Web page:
In Act One, Scene One of Shakespeare's original text, Sampson and Gregory, who are Capulets, are bantering back and forth. Sampson says, 'A dog of the house of Montague moves me,' meaning that he's easily provoked to fight when it's a Montague because they're enemies. Some guys from the house of Montague show up. Gregory says to Sampson, 'Draw thy tool.' Sampson responds with, 'Quarrel, I will back thee.' Gregory says that they should frown in their direction, but Sampson disagrees saying, 'Nay, as they dare. I will bite my thumb at them, which is a disgrace to them if they bear it.' 'He bites his thumb.'

'ABRAHAM: Do you bite your thumb at us, sir?'

'SAMPSON: I do bite my thumb, sir.'

'ABRAHAM: Do you bite your thumb at us, sir?'

They begin to fight until Benvolio, a Montague and Romeo's peacemaker friend, shows up. He tells them to put up their swords, but then Tybalt, a Capulet, arrives and encourages the fighting.

Lurhmann's film version of this scene is very different. Benvolio and his friends, known as 'the Montague boys,' are driving in a yellow convertible, laughing wildly, and one of them looks right into the camera and says, 'A dog of the house of Capulet moves me!' Then they go to a gas station. Benvolio goes inside and Tybalt, a Capulet, drives up with his friend. Tybalt goes inside, but his friend and fellow Capulet glares at the Montague boys, and the Montagues shake in fear. He laughs at them until one of the Montague boys bites his thumb to insult the Capulet man, and then the fighting begins.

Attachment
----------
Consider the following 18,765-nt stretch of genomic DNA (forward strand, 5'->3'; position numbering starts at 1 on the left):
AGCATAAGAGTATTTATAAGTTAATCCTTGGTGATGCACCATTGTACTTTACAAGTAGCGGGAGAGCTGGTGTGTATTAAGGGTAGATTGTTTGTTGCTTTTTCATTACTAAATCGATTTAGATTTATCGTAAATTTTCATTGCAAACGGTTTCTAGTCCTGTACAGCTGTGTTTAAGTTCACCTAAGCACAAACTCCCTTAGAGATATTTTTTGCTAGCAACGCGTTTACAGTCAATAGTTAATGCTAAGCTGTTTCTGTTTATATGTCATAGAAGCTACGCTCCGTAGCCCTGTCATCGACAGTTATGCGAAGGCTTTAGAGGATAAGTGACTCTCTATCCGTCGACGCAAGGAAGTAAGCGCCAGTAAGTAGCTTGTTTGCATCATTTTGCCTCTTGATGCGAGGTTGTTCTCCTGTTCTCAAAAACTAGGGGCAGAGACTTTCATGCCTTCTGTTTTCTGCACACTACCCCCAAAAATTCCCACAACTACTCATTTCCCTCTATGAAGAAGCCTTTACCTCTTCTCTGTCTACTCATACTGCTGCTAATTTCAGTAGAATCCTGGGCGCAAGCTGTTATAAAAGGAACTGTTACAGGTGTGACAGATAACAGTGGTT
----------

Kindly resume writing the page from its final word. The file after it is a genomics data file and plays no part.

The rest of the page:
Not only has the original text of Shakespeare's scene been changed, but the choreography has as well. Luhrmann decides to portray the Capulets as the aggressors in this scene, and the Montagues are at first fearful but become combative. Luhrmann uses popular music, modern costumes, like Hawaiian t-shirts, and modern props, like guns instead of swords. He also uses popular film elements, such as including slow motion action shots and clips of Old West music and stylized shooting tactics.